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October in Amman: balmy sunny days, sudden cool nights. As sudden as if someone turned off the sun’s generator with a flip of the switch. It makes you wake up in the middle of the night and grab an extra blanket. You wonder how cold it actually gets in winter. Wikipedia tells you that due to its high altitude above sea level, winter in Amman is one of the coldest in the Eastern Mediterranean region. It is also long. It starts in late November, early December, and continues until late April.
29-year-old Rawda wonders about winter too. It will be her first winter in Amman, and she doesn’t have an extra blanket. Rawda is a Syrian refugee, a widow, and a mum of five young children.
“What will I do with my children? They are already cold now. I have no heaters, no warm clothes. Just this one small carpet in the room where we all sleep. My son Ezaldeen can’t walk and has to crawl on the floor. I don’t want him having to crawl on cold, bare concrete floors when winter comes.”
Seven-year-old Ezaldeen is disabled due to shrapnel wounds; he has movement in his toes, but is unable to walk and scoots around the floor. He was wounded in a bomb blast back home in Syria, months before his father died from injuries caused by another bomb attack.
“He died innocent,” says Rawda of her husband. “He was just doing his job – selling fruits in the street – when he got hit; he was just providing for his family. He died during the Eid celebrations last year. Nearly a year ago.”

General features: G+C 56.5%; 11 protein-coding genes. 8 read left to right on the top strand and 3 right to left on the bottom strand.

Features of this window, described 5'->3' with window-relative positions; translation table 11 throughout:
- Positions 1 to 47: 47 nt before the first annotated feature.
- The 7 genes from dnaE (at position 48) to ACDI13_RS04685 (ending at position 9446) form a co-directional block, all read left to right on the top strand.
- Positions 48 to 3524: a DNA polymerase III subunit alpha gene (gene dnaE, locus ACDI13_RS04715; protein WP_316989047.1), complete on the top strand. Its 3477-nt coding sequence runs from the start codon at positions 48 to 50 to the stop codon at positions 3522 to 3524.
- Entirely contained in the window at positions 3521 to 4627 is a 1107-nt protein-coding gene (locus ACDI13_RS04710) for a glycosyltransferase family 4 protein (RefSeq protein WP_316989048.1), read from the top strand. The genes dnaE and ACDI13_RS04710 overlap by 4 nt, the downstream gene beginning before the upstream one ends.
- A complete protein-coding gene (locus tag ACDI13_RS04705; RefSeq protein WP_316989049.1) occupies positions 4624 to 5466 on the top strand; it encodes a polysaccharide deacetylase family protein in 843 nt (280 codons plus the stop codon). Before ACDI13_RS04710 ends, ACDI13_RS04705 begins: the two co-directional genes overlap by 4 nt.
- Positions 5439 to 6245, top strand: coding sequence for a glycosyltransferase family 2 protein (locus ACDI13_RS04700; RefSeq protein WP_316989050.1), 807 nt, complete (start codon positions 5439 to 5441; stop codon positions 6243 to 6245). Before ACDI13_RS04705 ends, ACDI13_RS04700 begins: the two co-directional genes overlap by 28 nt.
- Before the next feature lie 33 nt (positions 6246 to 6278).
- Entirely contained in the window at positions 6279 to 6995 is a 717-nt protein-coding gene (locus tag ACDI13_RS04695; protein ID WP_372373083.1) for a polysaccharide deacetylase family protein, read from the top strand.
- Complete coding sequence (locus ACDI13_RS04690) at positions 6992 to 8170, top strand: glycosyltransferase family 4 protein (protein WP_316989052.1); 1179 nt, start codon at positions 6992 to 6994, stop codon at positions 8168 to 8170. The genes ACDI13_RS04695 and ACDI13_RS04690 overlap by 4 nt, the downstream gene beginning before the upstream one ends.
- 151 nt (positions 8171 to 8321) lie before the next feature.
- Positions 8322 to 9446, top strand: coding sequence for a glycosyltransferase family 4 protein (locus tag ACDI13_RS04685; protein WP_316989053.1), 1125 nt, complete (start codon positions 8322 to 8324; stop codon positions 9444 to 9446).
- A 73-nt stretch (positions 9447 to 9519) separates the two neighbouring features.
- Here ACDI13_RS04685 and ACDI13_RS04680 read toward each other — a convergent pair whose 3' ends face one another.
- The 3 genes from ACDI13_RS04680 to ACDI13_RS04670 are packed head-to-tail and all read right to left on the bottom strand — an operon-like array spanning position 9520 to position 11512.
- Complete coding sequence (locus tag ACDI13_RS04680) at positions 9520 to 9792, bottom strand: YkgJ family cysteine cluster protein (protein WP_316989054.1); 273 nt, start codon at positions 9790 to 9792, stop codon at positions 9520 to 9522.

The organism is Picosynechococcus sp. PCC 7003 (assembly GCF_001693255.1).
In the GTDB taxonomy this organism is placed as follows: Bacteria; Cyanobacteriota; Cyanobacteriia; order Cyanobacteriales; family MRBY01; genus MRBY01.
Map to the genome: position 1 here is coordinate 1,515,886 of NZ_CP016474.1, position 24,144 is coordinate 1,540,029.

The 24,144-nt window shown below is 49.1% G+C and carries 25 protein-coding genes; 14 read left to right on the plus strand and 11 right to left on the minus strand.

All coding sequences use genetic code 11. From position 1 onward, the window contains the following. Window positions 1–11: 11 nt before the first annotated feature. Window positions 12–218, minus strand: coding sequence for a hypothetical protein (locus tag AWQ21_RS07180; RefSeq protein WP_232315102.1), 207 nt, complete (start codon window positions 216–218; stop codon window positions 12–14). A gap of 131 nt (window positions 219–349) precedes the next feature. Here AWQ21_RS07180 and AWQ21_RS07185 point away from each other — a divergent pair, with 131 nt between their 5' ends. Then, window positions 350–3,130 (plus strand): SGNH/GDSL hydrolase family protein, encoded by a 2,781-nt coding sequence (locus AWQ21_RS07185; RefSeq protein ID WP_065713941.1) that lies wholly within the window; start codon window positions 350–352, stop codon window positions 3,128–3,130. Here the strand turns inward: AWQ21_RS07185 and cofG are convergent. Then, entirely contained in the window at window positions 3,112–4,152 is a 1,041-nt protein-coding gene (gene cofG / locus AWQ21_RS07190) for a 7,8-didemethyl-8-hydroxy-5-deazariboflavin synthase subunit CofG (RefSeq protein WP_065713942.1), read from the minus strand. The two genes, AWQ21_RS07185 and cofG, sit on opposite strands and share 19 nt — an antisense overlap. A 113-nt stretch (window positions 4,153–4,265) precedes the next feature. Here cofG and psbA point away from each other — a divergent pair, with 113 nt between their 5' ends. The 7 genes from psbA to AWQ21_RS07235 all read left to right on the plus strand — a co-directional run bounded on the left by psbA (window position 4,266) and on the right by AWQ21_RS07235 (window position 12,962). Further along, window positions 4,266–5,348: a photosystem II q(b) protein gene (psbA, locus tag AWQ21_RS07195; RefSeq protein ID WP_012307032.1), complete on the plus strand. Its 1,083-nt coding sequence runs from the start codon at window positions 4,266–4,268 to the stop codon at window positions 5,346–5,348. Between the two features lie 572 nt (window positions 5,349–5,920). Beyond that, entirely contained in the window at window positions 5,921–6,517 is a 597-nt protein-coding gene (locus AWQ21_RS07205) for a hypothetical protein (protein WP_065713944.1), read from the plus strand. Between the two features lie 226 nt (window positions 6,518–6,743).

Rawda was going to see him when she heard the blast, but did not expect him to be amongst those injured or fallen. He died four hours later, in her home, in front of her and the children.
As things went from bad to worse, Rawda decided to take her children and flee. From Syria to Jordan, via Damascus and Za’atri camp. Five months ago, she reached Amman. She has been living in an impoverished neighbourhood, in a semi-bare flat.
“It’s been difficult here. If we have money, I can buy food. If not, we can’t eat. I have no money to pay for my son’s medication. Sometimes I ask people in the neighbourhood if they can spare something for us. I have never done this before in my life.”
Rawda cries often, and she cries as she says:
“Fending for my children is very difficult but I don’t want to lose myself. I want to keep myself together. For my children. My hopes lie with them. They are my only goal. I would sacrifice anything for them. I want them to study, and have good lives when they grow up despite what has happened,” she concludes wiping away her tears.
Rawda strikes you as a strong woman, a good mother. But her resilience – that of a young widow shouldering heavy burdens – is understandably stretched to the limit. Her new worry - about the fast approaching cold months - is a worry shared by refugee families across Jordan.
Rawda is one of more than a half a million Syrian refugees in Jordan - three quarters of whom women and children - who need help to cover basic expenses so that they can carry on living; who need healing so that in some corner of their hearts they can carry on hoping.
by Adel Sarkozi/CARE International
Note: Rawda received cash assistance from CARE Jordan to cover rental, health and food costs, and has been referred by CARE to other partner organisations to receive additional support. CARE is also scaling up its programmes for the long winter months, planning to support up to 5,000 Syrian refugee families such as Rawda’s with cash assistance and essential items such as heaters, blankets, warm clothes, mattresses, and fuel refills.